• Request annual reports in the public domain that indicate budget and expenditures of agencies, schools etc....know what they have. Additionally expect other tellers to be honest with you about what they have been paid by the same organization.

How do you set your fees?

• When you set your fee you are establishing your worth as a performer. AND you are establishing the worth of other performers. Undercutting or doing lots of free shows hurts other performers and our art. That says Storytellers are cheap and not worth much if anything, and the same for storytelling in general. Storytelling will flourish as an art only if it has value. If we cheapen the value then we are diminishing Storytelling as a legitimate art. Plus it hurts those who dedicate their lives to the art. These are the professional Storytellers that pay the bills with our fees. These are the Storytellers who can put the time and energy into telling. We don't have "real" jobs to go to and take away from our performing.

• Fees can range from $0.00 to $600 per performance generally, but vary.

• Some tellers are willing to negotiate price; others won’t budge.

• Fees vary according to venue, e.g., libraries, classrooms, assemblies, parks, festivals, fairs, etc.

• Some tellers have local fees, regional fees, and tour fees, which may or may not include mileage.

• Some tellers offer exchanges. For example: “Budget” prices in exchange for multiple bookings later in the year.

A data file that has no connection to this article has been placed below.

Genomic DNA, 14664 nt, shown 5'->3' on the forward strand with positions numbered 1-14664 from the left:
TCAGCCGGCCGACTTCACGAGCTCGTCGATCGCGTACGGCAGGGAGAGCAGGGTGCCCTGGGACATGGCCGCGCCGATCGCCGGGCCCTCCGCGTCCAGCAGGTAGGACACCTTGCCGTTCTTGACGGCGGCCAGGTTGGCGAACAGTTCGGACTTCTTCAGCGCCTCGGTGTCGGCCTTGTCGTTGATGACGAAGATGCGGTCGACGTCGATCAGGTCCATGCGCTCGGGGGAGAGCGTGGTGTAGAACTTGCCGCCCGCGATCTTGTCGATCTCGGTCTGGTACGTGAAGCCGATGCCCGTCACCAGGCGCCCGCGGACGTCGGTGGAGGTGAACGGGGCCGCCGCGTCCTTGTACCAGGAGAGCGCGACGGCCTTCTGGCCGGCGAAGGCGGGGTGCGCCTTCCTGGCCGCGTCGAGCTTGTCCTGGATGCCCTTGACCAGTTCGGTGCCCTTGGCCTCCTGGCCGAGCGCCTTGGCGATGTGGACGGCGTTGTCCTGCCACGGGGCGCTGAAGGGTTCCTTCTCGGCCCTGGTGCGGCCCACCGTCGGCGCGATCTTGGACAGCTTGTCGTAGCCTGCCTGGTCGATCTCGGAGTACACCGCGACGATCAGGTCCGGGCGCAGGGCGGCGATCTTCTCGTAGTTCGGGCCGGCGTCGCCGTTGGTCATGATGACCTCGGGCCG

• In the freelance area of motivational and keynote speakers the fees are usually substantial--minimally around $1000 and usually over $2000 plus expenses for a single appearance.

• A series of gigs, work in schools, whole days and other special circumstances may demand a lower per-hour fee, but lots of badly paid work will burn you out and kill your desire to develop - be realistic. Many experienced professionals do elect to also accept a limited number of volunteer or low-paid gigs, usually for good causes that they wish to support. Some tellers present an invoice even for volunteer gigs, with the full fee stated, but marked as waived - this not only makes it clear what your usual value is, but can help the organizer to claim for work-in-kind on their budget.

• I have set a basic fee of $150 for a performance--no matter what length (I seldom go over one hour for one gig). I add travel expenses to this if the gig is located over about 25 miles from my home; I ask for 45 cents per mile. I charge less for birthday parties--I have a minimum charge of $65 which is just for showing up and telling stories. I also offer leading games, crafts, or creative drama, which takes up to one and a half hours. I charge $100 for storytelling and games; $150 for storytelling, crafts, or creative drama. I seldom have takers for the "expanded" parties--most people just want the $65 storytelling.